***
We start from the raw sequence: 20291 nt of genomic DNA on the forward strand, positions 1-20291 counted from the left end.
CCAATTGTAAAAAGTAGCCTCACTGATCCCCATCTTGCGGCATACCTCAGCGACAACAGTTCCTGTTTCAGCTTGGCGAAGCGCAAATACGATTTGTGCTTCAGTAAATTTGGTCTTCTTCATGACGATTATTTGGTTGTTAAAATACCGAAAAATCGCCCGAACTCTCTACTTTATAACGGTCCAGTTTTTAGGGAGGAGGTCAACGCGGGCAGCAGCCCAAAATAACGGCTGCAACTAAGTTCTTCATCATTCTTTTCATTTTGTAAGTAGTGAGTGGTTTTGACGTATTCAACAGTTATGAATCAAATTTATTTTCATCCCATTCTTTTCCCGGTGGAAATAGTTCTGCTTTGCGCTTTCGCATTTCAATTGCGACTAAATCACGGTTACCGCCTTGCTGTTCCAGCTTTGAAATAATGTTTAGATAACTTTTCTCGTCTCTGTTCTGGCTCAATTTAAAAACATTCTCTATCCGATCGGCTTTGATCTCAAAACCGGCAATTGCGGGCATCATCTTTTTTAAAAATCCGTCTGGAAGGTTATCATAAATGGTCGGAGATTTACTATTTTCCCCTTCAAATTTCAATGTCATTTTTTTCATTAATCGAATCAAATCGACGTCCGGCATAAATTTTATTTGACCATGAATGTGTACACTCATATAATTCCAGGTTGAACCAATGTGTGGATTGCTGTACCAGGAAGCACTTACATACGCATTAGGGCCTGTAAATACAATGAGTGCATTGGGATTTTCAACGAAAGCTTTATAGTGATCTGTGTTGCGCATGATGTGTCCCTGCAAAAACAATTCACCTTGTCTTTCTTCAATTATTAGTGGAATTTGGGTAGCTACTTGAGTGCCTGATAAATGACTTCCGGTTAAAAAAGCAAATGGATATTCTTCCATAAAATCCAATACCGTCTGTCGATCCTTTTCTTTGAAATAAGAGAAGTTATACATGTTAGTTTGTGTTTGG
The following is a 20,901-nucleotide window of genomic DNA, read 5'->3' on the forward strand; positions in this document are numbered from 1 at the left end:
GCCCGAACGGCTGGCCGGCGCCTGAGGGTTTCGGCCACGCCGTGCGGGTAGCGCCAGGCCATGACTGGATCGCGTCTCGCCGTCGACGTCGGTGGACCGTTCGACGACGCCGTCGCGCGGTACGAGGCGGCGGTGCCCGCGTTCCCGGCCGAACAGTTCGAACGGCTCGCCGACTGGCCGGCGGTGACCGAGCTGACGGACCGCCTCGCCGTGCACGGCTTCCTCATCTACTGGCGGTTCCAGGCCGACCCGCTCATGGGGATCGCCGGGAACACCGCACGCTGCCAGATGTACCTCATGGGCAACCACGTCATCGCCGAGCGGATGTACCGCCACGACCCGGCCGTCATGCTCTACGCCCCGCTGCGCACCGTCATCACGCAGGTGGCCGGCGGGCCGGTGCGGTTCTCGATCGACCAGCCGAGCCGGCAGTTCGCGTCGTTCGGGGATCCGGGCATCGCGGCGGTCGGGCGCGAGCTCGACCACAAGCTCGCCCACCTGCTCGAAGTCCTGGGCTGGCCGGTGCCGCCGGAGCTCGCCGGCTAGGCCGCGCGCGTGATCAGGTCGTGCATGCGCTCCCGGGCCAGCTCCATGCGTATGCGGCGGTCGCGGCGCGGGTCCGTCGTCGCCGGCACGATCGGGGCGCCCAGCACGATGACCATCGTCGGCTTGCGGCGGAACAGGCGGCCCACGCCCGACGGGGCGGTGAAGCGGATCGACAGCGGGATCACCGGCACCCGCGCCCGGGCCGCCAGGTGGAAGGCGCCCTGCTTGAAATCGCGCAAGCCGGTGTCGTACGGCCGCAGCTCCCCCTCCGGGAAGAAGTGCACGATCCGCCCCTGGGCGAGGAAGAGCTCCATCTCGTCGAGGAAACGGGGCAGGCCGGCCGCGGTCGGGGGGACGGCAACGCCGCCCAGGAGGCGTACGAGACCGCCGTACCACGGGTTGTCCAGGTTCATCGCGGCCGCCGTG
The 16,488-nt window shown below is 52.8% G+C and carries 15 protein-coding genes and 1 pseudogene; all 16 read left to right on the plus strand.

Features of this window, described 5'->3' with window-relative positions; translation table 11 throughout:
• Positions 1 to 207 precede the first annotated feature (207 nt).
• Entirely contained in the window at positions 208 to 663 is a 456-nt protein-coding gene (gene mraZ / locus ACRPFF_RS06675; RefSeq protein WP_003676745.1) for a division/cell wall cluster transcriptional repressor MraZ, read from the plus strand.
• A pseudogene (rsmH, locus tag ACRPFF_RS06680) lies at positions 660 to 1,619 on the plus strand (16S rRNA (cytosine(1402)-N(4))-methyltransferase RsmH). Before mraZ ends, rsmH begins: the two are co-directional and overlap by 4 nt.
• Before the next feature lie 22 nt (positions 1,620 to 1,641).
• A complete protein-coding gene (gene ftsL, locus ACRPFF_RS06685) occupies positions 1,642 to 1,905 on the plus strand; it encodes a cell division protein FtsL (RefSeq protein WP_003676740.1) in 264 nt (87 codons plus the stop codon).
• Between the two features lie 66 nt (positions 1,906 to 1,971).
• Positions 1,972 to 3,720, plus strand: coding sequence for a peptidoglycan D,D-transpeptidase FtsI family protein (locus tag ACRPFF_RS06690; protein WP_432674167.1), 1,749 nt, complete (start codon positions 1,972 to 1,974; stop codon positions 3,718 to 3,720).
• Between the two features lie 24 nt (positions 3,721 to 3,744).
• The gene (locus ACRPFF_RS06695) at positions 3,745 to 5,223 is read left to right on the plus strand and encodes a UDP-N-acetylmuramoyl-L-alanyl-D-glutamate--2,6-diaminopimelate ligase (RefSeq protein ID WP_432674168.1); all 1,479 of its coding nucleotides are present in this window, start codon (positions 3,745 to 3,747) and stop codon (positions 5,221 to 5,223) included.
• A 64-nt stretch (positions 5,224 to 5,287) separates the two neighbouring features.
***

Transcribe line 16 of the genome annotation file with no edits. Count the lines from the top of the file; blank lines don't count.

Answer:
• A 64-nt stretch (positions 5,224 to 5,287) separates the two neighbouring features.